Monday, 15 February 2016

Toxic chemicals found in beached pilot whales in Scotland

Scientists find levels of mercury and cadmium in the whales’ brains increased with age
Thursday 11 February 2016 16.52 GMTLast modified on Thursday 11 February 201617.07 GMT
Scientists have found clear evidence that whales are absorbing high levels of toxic heavy metals, with cadmium found in the brains of pilot whales which washed up in Scotland
Chemists at the University of Aberdeen said they had found cadmium in all the organs of adult long-finned pilot whales which stranded in 2012, including their brain.
The research shows for the first time that cadmium – known to pass into the brains of infant and unborn whales - had also passed across the so-called blood-brain barrier in adult whales.

They said their findings also suggested that mercury concentrations could be increasing high enough in the seas “to lead to additional toxic stress in the long-lived marine mammals”, with higher concentrations increasing with age.

The team, lead by Dr Eva Krupp, an environmental analytical chemist, tested the remains of 21 long-finned pilot whales which died in a mass grounding between Anstruther and Pittenweem in Fife in September 2012.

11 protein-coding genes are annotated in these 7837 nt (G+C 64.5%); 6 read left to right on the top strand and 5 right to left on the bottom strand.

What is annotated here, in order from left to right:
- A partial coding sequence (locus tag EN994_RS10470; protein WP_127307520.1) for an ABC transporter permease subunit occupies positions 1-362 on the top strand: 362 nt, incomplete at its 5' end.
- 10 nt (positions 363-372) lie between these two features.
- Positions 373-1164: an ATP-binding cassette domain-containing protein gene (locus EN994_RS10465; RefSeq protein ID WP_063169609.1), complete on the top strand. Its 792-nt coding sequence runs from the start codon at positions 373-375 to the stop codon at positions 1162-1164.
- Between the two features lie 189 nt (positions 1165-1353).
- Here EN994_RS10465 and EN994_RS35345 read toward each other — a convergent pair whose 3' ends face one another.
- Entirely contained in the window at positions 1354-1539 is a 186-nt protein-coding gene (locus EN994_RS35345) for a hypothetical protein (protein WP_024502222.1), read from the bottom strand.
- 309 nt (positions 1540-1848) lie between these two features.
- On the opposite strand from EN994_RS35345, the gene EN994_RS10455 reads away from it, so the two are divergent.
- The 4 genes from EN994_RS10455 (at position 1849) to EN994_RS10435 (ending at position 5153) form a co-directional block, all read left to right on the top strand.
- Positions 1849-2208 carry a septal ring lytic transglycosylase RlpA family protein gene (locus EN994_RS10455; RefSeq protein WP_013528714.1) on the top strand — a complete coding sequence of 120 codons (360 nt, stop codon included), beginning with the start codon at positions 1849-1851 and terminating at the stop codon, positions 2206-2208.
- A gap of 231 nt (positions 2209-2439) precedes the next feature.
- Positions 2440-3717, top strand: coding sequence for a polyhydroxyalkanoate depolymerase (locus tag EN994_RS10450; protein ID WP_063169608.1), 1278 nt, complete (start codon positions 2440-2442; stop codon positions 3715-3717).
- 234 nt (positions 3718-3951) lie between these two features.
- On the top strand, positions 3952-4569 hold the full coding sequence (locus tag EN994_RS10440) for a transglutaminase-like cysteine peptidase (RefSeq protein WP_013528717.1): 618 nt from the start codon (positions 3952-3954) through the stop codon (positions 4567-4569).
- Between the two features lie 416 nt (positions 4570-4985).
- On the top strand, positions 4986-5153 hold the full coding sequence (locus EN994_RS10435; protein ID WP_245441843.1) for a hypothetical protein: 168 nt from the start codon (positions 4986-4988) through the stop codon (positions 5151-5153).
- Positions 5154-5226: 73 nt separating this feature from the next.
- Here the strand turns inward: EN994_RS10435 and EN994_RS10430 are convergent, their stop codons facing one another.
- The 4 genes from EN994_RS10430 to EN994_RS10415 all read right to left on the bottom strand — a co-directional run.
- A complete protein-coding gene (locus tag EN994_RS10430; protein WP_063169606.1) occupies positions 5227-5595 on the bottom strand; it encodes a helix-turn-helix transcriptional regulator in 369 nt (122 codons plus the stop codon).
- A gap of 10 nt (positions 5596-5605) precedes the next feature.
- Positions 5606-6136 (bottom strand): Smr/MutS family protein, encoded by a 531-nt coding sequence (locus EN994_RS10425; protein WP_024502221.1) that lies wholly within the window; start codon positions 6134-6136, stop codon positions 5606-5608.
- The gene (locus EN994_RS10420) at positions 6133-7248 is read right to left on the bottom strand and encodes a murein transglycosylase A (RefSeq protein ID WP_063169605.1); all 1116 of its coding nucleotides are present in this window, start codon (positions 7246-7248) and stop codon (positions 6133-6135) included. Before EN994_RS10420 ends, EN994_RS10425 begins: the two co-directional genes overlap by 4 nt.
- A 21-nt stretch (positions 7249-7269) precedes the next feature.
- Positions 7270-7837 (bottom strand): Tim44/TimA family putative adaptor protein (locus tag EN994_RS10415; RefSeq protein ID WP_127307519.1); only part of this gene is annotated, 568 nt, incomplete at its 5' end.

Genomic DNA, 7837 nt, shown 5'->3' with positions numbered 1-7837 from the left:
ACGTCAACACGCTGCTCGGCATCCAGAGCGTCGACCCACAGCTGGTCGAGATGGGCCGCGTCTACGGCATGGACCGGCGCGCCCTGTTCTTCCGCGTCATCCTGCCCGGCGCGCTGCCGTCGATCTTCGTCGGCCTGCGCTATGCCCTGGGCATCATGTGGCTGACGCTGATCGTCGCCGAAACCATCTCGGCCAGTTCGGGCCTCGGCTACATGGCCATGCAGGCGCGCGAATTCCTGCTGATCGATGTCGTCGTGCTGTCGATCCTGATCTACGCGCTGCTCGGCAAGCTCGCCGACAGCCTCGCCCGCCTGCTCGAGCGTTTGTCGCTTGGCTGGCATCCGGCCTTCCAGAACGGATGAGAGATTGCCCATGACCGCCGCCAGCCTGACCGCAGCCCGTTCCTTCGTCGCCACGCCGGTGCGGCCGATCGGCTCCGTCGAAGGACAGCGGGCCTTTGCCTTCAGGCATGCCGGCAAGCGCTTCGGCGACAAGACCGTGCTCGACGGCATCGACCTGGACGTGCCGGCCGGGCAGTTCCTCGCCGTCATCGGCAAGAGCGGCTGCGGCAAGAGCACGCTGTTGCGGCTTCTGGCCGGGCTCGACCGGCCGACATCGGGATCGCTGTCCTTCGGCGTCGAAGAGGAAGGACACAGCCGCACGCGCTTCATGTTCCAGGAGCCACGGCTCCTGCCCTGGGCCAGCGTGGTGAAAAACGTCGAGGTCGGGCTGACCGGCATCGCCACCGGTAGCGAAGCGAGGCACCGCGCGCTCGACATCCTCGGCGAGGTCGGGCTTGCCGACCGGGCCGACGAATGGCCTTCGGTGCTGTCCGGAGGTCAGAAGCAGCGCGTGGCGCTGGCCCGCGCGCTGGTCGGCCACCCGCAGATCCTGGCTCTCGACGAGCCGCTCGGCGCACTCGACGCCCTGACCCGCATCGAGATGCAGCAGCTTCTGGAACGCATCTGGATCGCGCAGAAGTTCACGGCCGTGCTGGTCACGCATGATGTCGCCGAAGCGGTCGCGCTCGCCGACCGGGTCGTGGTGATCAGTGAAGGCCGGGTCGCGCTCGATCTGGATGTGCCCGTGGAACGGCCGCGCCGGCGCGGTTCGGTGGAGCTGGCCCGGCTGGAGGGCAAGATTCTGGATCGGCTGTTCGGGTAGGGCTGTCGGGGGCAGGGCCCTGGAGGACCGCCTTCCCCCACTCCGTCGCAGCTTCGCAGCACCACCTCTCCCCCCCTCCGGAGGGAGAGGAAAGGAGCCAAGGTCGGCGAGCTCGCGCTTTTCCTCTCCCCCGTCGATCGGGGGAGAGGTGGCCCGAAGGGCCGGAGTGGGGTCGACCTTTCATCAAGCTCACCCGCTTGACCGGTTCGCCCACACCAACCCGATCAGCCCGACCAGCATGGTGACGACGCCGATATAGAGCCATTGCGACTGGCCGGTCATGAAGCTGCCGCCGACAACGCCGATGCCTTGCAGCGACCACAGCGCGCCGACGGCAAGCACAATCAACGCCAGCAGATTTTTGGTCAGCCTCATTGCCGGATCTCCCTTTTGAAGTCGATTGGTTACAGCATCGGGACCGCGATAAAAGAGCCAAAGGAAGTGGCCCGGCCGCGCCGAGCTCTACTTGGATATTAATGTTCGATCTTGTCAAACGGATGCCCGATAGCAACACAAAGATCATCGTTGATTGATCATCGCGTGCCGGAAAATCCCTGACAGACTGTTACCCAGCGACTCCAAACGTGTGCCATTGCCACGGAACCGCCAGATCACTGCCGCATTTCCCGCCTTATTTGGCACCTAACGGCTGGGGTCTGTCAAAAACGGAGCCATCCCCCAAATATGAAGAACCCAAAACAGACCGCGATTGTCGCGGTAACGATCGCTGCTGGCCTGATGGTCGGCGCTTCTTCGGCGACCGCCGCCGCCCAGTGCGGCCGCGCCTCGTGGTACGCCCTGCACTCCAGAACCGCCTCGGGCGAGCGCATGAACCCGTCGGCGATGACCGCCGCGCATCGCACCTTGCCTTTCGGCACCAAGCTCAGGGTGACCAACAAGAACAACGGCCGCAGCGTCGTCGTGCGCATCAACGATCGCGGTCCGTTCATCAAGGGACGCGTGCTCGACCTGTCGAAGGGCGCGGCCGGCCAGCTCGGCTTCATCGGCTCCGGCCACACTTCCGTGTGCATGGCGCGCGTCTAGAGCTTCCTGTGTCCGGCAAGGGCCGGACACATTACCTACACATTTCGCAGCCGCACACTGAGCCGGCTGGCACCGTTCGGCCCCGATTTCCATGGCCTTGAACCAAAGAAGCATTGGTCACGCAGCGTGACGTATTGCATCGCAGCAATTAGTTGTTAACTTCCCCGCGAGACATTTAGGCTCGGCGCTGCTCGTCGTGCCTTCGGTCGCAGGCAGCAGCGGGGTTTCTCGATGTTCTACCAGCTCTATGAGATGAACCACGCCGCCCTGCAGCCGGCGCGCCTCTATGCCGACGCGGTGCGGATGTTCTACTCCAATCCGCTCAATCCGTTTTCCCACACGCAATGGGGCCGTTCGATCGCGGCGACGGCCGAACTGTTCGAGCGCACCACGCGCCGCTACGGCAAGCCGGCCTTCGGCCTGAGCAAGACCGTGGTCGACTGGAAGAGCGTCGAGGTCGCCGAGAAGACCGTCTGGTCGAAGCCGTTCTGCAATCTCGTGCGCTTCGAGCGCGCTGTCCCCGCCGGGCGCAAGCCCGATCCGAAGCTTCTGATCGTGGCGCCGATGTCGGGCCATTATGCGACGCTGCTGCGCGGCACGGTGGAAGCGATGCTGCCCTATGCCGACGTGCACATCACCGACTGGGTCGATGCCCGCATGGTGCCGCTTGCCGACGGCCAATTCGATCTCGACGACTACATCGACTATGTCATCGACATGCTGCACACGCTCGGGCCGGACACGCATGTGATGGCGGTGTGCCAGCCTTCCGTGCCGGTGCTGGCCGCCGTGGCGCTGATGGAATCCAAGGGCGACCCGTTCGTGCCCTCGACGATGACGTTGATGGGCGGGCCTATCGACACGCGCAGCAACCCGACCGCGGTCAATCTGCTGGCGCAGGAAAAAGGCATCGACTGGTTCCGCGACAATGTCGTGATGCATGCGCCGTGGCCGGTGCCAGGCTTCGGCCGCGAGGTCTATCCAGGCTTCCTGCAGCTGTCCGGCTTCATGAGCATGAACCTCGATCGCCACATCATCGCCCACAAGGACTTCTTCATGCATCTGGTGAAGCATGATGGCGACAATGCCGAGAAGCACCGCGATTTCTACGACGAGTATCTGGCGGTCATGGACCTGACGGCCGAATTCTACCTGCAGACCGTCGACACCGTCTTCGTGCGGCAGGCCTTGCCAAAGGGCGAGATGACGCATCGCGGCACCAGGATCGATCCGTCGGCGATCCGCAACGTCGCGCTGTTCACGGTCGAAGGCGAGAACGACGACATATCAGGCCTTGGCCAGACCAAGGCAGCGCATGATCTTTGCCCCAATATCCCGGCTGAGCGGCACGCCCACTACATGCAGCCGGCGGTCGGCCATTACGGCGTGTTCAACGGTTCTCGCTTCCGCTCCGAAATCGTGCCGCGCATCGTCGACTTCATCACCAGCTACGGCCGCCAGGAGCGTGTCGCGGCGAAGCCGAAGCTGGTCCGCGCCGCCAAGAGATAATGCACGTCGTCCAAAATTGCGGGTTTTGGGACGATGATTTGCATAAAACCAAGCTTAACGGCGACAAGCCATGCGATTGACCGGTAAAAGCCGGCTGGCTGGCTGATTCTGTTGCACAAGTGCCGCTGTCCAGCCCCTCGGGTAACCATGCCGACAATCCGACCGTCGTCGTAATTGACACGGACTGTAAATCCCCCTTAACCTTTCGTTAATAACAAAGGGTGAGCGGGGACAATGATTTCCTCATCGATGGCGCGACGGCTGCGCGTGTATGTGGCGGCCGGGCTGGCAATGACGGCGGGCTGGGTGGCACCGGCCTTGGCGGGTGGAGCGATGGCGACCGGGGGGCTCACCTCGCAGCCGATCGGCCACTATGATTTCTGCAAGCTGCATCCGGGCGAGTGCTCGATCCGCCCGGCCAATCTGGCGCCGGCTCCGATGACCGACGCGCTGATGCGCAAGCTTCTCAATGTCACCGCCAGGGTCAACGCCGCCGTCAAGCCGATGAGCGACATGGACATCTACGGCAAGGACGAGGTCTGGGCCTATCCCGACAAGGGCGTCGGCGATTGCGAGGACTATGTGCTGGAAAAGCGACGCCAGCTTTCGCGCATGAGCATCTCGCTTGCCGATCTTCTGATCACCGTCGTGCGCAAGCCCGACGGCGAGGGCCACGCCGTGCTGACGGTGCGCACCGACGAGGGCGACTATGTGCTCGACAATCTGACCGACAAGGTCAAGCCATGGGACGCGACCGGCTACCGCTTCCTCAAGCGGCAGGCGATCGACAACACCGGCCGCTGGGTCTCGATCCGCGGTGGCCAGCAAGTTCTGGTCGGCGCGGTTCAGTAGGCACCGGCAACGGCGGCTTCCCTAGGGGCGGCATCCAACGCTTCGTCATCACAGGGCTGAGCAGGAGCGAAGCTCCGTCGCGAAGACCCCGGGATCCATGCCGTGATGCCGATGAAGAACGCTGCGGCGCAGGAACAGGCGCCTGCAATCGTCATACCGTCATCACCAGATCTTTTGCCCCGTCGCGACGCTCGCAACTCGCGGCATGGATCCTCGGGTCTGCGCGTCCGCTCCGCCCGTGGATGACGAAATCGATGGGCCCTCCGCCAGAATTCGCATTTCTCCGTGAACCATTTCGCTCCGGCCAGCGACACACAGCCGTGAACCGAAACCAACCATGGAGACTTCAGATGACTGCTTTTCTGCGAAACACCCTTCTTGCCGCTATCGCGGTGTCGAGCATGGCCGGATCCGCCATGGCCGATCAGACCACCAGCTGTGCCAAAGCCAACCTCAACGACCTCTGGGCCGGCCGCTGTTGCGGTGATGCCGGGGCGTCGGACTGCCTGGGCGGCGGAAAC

There have been a series of recent whale strandings, with the most dramatic in the UK taking place in Norfolk in January and early February. Six sperm whales washed up over a series of days along beaches in East Anglia, in a stranding linked to other recent groundings by sperm whales in Germany and France. Cetacean experts are currently testing samples to investigate possible reasons why.
“We were able to gather an unprecedented number of tissue samples from all the major organs including the brain and as a result we can see for the first time the long term effects of mammalian exposure to the environmental pollutants,” Krupp said of the whales that stranded in 2012.
“This pod of whales provides unique new insights because we were able to look at the effects on a large number of whales from the same pod and how this varied according to age.” 

The university said that in three of the whales aged nine years or older, the mercury concentrations were higher than the toxic levels which would cause severe neurological damage in humans. 

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